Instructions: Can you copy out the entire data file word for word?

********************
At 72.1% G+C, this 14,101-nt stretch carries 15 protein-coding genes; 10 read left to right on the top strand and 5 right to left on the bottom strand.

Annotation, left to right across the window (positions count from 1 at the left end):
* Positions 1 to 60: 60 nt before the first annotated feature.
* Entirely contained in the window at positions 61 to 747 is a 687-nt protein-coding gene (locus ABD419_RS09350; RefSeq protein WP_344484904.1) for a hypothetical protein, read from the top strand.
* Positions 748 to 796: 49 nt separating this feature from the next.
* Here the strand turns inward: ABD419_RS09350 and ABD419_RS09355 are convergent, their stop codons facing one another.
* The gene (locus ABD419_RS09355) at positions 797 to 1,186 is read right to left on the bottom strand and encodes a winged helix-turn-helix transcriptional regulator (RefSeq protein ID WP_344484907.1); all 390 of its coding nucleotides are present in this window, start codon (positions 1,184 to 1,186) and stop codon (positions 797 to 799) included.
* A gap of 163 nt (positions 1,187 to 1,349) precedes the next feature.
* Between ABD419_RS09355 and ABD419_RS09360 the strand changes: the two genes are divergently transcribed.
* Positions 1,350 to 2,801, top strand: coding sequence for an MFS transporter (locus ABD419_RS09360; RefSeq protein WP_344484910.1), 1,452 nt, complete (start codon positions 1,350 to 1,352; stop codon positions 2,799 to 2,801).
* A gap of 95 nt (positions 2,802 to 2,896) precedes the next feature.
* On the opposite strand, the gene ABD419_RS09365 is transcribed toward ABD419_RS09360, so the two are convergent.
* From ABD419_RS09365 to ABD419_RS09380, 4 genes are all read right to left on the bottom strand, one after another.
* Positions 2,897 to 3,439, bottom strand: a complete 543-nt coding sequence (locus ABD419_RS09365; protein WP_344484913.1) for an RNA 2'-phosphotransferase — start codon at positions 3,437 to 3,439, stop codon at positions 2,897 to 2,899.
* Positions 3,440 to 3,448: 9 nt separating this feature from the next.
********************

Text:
At 72.1% G+C, this 14,101-nt stretch carries 15 protein-coding genes; 10 read left to right on the top strand and 5 right to left on the bottom strand.

Annotation, left to right across the window (positions count from 1 at the left end):
* Positions 1 to 60: 60 nt before the first annotated feature.
* Entirely contained in the window at positions 61 to 747 is a 687-nt protein-coding gene (locus ABD419_RS09350; RefSeq protein WP_344484904.1) for a hypothetical protein, read from the top strand.
* Positions 748 to 796: 49 nt separating this feature from the next.
* Here the strand turns inward: ABD419_RS09350 and ABD419_RS09355 are convergent, their stop codons facing one another.
* The gene (locus ABD419_RS09355) at positions 797 to 1,186 is read right to left on the bottom strand and encodes a winged helix-turn-helix transcriptional regulator (RefSeq protein ID WP_344484907.1); all 390 of its coding nucleotides are present in this window, start codon (positions 1,184 to 1,186) and stop codon (positions 797 to 799) included.
* A gap of 163 nt (positions 1,187 to 1,349) precedes the next feature.
* Between ABD419_RS09355 and ABD419_RS09360 the strand changes: the two genes are divergently transcribed.
* Positions 1,350 to 2,801, top strand: coding sequence for an MFS transporter (locus ABD419_RS09360; RefSeq protein WP_344484910.1), 1,452 nt, complete (start codon positions 1,350 to 1,352; stop codon positions 2,799 to 2,801).
* A gap of 95 nt (positions 2,802 to 2,896) precedes the next feature.
* On the opposite strand, the gene ABD419_RS09365 is transcribed toward ABD419_RS09360, so the two are convergent.
* From ABD419_RS09365 to ABD419_RS09380, 4 genes are all read right to left on the bottom strand, one after another.
* Positions 2,897 to 3,439, bottom strand: a complete 543-nt coding sequence (locus ABD419_RS09365; protein WP_344484913.1) for an RNA 2'-phosphotransferase — start codon at positions 3,437 to 3,439, stop codon at positions 2,897 to 2,899.
* Positions 3,440 to 3,448: 9 nt separating this feature from the next.